Greyhound is a 2020 American war film directed by Aaron Schneider and starring Tom Hanks, who also wrote the screenplay. The film is based on the 1955 novel The Good Shepherd by C. S. Forester and also stars Stephen Graham, Rob Morgan, and Elisabeth Shue. The plot follows a commander of the US Navy on his first war-time assignment in command of a multi-national escort group defending a merchant ship convoy under attack by submarines in early-1942 during the Battle of the Atlantic, only months after the U.S. officially entered World War II.
Greyhound was initially scheduled to be theatrically released in the United States on June 12, 2020 by Sony Pictures, but was delayed due to the COVID-19 pandemic. The distribution rights were then sold to Apple TV+, which released the film digitally on July 10, 2020. It received generally positive reviews from critics, with praise for the action sequences and effective use of the 90-minute runtime.
Plot: During the Battle of the Atlantic, convoy HX-25, consisting of 37 Allied ships, is making its way to Liverpool. The convoy’s escort consists of the Fletcher-class destroyer USS Keeling, radio call sign Greyhound, captained by Commander Ernest Krause (Tom Hanks) of the United States Navy; the British Tribal-class destroyer HMS James, call sign Harry; the Polish Grom-class destroyer ORP Viktor (with a Royal Navy liaison officer on the radio), call sign Eagle; and the Canadian Flower-class corvette, HMCS Dodge, call sign Dicky. The escort ships are also under the command of Krause. Despite his seniority, it is his first wartime command. The convoy enters the “Black Pit” – the Mid-Atlantic gap where they will be out of range of protective air cover.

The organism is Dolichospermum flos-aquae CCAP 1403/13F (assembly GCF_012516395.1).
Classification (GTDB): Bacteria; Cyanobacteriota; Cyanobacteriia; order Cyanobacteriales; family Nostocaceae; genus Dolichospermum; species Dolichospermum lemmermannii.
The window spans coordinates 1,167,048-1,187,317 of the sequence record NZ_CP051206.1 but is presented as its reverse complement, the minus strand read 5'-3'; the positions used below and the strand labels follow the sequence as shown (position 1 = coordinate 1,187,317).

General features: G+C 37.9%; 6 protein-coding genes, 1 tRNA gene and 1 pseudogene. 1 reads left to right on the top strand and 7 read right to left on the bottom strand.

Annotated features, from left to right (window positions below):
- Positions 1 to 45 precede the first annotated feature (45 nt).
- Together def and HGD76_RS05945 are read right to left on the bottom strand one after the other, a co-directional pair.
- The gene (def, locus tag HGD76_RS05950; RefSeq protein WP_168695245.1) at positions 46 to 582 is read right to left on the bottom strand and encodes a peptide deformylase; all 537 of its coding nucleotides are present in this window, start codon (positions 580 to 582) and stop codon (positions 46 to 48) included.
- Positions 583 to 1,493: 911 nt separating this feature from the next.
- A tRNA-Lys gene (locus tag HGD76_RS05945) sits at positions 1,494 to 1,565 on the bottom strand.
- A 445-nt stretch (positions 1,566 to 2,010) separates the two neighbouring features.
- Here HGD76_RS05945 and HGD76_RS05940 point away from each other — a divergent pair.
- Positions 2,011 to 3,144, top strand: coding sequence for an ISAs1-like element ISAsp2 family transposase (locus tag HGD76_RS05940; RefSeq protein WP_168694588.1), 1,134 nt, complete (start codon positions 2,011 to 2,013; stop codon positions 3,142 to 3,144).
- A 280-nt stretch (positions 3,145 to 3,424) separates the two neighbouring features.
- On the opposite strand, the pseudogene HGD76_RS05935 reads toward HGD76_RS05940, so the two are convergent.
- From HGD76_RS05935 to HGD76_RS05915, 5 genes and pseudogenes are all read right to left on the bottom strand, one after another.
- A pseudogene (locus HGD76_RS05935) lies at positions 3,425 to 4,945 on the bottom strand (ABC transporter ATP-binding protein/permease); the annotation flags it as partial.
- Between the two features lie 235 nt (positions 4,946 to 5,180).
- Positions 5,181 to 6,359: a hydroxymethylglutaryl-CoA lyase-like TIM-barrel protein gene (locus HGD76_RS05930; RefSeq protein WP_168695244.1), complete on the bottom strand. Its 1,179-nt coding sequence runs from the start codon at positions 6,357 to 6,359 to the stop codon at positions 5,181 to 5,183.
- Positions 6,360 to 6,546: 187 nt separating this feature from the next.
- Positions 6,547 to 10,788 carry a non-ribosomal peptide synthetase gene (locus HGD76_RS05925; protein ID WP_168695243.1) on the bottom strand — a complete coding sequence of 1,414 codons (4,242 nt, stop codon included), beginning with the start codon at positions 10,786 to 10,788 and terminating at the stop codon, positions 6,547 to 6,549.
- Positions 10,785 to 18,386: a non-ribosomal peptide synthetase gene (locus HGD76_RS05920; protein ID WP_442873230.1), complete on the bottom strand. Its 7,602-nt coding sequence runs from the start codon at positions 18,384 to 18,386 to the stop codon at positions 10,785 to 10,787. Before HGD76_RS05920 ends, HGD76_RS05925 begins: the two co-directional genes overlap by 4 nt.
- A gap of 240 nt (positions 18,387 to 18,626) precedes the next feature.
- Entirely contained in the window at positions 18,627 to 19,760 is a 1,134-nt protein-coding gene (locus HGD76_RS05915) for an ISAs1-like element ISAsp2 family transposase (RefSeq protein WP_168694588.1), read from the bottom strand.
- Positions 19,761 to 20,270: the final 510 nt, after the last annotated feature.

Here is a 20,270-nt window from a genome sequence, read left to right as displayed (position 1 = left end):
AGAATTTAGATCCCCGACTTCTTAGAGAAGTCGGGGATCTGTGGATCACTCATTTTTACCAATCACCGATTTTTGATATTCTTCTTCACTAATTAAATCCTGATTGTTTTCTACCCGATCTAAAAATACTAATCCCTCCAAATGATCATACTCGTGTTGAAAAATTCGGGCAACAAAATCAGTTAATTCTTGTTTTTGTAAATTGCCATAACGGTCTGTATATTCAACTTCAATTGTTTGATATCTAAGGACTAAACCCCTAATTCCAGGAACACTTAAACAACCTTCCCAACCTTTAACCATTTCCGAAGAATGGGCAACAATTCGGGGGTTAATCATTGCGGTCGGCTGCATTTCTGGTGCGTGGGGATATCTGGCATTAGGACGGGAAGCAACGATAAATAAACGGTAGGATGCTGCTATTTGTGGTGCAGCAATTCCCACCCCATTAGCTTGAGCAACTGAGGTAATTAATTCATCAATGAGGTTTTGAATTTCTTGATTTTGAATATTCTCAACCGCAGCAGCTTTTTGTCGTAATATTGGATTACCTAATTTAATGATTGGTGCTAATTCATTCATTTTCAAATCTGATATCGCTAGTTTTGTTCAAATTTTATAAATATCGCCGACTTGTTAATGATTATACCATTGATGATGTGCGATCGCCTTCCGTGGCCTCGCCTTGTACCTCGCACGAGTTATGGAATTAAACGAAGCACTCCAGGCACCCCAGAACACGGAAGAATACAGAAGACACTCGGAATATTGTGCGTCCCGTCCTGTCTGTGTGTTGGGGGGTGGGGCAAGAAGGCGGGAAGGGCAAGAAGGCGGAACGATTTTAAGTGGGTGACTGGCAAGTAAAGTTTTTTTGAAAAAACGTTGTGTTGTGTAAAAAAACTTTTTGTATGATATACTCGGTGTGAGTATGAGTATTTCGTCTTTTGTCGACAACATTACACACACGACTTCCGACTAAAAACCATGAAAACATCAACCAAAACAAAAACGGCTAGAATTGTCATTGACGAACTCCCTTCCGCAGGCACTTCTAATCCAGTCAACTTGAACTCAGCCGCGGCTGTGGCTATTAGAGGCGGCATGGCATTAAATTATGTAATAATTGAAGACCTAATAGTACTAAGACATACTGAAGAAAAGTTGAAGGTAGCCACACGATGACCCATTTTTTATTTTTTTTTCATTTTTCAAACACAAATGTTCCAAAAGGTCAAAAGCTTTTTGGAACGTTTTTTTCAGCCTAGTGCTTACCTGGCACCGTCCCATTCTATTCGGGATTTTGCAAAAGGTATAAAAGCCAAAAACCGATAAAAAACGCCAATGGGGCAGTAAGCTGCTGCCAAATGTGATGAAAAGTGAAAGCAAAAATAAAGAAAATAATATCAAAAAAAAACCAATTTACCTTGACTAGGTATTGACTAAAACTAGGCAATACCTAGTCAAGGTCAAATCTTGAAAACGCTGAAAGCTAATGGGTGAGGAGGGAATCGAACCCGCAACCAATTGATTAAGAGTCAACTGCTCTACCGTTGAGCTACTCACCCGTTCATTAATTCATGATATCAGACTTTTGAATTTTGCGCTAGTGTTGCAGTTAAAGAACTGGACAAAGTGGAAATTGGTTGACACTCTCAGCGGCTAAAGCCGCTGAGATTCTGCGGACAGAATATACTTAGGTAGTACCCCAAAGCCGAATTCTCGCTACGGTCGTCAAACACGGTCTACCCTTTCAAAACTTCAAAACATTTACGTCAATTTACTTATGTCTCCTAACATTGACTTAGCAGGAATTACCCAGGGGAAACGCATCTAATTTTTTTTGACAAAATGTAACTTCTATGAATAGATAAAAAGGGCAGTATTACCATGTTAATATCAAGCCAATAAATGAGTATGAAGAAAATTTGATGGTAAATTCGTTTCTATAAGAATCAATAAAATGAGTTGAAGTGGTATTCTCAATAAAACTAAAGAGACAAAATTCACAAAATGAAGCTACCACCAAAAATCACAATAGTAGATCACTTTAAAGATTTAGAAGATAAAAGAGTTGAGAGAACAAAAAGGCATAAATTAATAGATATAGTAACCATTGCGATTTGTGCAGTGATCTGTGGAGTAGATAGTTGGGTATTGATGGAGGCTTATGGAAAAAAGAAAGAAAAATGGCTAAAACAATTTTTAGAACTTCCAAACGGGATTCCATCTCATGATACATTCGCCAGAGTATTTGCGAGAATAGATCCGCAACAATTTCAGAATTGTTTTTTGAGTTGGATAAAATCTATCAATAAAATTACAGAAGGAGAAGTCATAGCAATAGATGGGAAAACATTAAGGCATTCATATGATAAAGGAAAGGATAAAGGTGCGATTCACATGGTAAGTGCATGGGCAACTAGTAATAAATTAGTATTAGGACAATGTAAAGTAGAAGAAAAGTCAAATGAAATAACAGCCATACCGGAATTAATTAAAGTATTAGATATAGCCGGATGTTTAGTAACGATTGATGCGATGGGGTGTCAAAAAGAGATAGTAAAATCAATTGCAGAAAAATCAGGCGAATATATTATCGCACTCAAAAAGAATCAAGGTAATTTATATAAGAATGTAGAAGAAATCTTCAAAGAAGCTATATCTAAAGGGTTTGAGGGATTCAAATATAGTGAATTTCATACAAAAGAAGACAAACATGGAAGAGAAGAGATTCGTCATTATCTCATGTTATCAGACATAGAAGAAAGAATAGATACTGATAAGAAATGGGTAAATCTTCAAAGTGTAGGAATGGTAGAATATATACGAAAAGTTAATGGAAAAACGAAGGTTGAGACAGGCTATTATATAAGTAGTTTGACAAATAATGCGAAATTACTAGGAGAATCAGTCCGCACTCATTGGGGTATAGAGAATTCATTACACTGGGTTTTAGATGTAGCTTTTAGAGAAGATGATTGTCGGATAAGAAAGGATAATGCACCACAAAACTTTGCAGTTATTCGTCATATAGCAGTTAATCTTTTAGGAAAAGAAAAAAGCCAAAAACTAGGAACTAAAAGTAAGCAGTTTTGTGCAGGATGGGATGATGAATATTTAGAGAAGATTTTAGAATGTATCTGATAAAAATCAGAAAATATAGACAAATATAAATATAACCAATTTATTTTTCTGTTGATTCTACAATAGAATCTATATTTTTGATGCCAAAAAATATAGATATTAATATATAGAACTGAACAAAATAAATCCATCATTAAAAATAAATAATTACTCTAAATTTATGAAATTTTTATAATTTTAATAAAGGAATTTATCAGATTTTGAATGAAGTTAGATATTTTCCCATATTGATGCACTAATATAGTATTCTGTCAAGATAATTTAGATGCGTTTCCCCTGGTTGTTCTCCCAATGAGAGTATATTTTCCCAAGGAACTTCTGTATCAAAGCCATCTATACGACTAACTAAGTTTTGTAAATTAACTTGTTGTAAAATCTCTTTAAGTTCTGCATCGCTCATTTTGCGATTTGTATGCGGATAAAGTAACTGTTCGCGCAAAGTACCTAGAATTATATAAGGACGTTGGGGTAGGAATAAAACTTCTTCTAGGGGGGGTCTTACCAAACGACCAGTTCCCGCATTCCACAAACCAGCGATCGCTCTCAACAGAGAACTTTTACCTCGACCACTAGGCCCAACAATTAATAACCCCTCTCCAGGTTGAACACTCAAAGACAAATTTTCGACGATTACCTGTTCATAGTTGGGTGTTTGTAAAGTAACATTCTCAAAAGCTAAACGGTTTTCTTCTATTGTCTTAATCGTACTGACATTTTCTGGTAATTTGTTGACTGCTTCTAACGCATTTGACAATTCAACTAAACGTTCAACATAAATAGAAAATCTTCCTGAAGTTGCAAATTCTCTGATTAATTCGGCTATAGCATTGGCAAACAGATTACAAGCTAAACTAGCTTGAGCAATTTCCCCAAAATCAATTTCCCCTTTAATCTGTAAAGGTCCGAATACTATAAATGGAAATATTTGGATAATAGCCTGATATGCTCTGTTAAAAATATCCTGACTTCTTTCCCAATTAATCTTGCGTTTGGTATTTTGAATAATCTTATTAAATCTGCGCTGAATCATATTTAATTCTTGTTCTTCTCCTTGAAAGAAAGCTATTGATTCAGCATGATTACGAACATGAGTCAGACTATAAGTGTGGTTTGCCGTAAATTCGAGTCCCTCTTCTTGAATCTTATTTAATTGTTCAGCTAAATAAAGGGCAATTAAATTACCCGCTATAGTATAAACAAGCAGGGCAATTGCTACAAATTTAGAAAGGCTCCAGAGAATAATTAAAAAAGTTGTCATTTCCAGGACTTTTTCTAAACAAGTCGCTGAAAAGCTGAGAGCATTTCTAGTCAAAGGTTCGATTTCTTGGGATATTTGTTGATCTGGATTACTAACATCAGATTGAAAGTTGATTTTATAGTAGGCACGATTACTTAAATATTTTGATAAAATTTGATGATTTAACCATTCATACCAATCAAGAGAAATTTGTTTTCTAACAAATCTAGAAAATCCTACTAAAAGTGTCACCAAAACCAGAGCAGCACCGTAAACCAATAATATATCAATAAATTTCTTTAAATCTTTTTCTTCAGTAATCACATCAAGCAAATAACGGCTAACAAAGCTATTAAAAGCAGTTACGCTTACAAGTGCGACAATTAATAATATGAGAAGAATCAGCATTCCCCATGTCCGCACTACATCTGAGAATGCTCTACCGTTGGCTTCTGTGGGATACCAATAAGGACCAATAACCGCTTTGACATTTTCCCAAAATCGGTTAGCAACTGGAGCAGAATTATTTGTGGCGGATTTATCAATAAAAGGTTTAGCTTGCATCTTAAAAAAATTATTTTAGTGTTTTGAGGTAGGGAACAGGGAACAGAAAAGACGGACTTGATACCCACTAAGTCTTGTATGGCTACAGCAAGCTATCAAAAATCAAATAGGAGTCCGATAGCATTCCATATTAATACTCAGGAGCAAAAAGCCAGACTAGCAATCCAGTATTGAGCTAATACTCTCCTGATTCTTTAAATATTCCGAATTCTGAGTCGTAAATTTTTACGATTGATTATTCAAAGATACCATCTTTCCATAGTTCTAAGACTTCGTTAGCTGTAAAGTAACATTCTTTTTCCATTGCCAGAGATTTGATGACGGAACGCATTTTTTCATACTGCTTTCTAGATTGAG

While they are still three days away from the resumption of air cover, high-frequency direction finding (HUFFDUFF) from the convoy flagship reports to Greyhound that it has intercepted German transmissions that are likely from a U-boat (submarine). Greyhound’s crew identifies the surfaced sub heading toward the convoy. Greyhound moves away from the convoy to intercept it based on its bearing and gets the U-boat within firing range, but the heavy seas allow the U-boat to dive before Greyhound can get a visual. After sonar contact is re-established, the submarine tries to slip under Greyhound, but Krause maneuvers Greyhound above the U-boat and fires a full pattern of depth charges, resulting in his first kill. The crew’s jubilation is cut short as they soon receive reports of distress rockets at the rear of the convoy.
A Greek merchant ship was attacked and is sinking. Krause moves Greyhound to assist, evading torpedoes fired by another U-boat in the process. After the rescue Greyhound returns to the convoy receiving multiple messages from the other escorts: a wolfpack of six more subs is staying just out of firing range of the convoy, which Krause suspects is waiting for nightfall in order to attack. As night falls, the attack commences with five merchant ships being torpedoed and sunk. One U-boat torpedoes an oil tanker and escapes Greyhound by using an underwater decoy to waste depth charges. Krause chooses to rescue survivors from the burning oil tanker before proceeding to the action at the rear of the convoy.
The next day, the submariners mount an attack on Greyhound. The captain of the submarine Grey Wolf taunts the convoy and its escorts via radio transmission, threatening to sink them all. Krause learns that Greyhound is down to six depth charges. The U-boats launch multiple torpedo runs, which Greyhound is barely able to evade. Meanwhile both Dicky and Eagle take damage, with Eagle eventually sinking. Greyhound and Dicky combine to sink one of the U-boats in an exchange of surface broadsides. Greyhound is hit on the port side by one of the U-boat’s deck guns, which kills Krause’s mess attendant George Cleveland and two sailors.
Krause elects to break radio silence by transmitting a single word, “help” to the Admiralty. On the last day in the Black Pit, the remaining U-boats mount an all-out attack. One of the torpedoes glances off the side of Greyhound as the destroyer barely manages to evade the other. After heavy fighting, Greyhound manages to sink the lead U-boat. To everyone’s relief, they spot air support deployed from British RAF Coastal Command. With spotting assistance from Greyhound, a PBY Catalina bomber lines up on the last visible U-boat with depth charges, sinking it instantly. The remaining three subs are assumed to have slipped away.